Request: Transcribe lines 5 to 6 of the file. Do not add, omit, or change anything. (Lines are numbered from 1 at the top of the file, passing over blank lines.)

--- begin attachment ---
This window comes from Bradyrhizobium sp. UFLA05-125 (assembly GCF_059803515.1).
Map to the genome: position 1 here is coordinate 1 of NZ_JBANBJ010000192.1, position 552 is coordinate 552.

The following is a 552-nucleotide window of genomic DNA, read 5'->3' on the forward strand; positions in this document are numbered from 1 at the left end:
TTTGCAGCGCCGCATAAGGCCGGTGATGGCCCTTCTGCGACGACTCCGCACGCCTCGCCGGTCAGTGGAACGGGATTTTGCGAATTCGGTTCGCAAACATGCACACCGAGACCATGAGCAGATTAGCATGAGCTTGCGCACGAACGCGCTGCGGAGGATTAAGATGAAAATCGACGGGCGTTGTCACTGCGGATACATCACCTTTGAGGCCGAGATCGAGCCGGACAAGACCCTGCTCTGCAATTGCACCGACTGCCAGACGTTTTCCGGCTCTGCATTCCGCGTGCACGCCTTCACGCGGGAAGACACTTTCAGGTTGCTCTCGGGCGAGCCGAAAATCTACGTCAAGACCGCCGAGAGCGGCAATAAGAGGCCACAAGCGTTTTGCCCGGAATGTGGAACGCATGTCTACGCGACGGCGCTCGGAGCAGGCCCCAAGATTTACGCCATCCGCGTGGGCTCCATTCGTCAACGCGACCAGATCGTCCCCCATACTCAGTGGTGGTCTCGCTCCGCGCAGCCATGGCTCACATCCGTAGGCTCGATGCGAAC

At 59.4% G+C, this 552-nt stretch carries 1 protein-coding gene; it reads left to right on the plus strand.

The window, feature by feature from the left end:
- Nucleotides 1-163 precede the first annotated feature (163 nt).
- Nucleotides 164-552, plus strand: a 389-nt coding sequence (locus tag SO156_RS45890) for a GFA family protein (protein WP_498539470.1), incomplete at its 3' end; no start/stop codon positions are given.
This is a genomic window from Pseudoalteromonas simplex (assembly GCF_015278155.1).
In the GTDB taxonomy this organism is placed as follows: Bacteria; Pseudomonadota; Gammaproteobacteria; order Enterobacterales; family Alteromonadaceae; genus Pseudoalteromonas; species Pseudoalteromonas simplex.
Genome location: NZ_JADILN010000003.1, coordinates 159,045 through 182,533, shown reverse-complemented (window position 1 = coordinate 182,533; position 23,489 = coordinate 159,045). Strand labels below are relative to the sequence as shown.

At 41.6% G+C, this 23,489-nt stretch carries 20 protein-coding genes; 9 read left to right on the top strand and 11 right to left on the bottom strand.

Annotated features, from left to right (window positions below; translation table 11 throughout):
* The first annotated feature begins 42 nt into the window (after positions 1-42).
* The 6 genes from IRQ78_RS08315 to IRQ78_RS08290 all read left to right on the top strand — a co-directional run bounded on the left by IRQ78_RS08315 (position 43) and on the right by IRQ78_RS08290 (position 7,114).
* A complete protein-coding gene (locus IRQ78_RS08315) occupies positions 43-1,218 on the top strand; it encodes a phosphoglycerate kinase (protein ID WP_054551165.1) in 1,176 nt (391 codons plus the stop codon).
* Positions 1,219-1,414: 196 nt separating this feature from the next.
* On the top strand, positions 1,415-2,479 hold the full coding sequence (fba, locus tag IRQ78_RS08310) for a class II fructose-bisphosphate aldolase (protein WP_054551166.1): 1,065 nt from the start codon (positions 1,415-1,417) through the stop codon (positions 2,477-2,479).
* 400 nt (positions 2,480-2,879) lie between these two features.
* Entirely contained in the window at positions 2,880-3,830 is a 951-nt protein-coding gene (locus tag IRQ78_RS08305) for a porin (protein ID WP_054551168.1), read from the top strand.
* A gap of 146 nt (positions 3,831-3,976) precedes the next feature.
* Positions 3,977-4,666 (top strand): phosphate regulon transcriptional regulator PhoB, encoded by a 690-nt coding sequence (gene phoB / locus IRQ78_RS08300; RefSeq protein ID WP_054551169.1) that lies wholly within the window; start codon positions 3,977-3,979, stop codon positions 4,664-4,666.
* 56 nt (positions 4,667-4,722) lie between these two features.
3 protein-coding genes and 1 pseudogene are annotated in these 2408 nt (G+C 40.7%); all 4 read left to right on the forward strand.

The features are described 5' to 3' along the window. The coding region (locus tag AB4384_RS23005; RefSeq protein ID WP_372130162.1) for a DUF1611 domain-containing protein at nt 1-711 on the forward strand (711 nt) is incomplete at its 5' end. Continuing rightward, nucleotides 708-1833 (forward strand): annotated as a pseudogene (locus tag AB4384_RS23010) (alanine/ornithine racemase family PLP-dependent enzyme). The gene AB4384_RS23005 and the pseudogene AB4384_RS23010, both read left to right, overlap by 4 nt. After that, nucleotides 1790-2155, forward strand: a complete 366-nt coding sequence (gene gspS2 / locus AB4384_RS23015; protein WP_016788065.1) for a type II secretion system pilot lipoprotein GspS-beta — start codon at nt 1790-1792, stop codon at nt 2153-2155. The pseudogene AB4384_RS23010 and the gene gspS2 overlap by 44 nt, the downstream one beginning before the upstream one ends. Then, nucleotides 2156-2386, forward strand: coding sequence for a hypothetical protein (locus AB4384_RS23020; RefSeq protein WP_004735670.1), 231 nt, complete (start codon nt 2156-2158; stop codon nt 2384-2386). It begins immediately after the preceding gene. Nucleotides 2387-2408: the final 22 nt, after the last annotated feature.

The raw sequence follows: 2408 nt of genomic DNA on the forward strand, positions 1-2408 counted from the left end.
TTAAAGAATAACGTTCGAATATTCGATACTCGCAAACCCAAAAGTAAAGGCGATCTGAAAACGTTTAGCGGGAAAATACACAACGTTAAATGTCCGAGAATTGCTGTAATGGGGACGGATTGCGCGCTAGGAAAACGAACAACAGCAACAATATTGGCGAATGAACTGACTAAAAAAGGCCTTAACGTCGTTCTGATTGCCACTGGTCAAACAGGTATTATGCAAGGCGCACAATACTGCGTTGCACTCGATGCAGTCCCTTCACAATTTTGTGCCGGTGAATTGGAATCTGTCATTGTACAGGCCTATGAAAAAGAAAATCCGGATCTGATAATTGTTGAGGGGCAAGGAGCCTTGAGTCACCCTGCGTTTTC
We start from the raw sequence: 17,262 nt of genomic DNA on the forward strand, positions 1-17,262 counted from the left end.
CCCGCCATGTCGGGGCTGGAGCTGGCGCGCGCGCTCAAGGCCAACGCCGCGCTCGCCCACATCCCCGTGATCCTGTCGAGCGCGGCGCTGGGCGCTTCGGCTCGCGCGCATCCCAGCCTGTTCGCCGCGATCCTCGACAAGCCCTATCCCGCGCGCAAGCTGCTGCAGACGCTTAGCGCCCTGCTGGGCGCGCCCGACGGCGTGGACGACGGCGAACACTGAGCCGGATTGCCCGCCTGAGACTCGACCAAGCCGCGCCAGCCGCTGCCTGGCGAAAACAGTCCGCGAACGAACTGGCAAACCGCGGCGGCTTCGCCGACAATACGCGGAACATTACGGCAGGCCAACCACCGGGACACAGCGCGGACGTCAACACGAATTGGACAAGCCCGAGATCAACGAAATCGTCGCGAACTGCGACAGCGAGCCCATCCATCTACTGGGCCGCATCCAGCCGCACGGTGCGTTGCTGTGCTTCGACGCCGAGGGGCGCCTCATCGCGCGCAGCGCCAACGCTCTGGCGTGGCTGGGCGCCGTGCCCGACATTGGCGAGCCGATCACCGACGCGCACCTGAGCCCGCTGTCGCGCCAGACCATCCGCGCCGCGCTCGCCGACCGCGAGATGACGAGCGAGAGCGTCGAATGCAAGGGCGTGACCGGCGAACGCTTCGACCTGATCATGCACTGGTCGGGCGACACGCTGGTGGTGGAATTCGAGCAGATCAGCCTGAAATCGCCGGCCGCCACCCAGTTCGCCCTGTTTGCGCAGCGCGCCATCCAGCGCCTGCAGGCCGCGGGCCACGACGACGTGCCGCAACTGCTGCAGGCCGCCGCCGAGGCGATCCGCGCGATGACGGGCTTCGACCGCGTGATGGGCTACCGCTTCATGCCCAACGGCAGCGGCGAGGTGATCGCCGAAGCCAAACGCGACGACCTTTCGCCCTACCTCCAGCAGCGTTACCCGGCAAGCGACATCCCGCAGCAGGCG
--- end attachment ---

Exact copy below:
At 59.4% G+C, this 552-nt stretch carries 1 protein-coding gene; it reads left to right on the plus strand.

The window, feature by feature from the left end: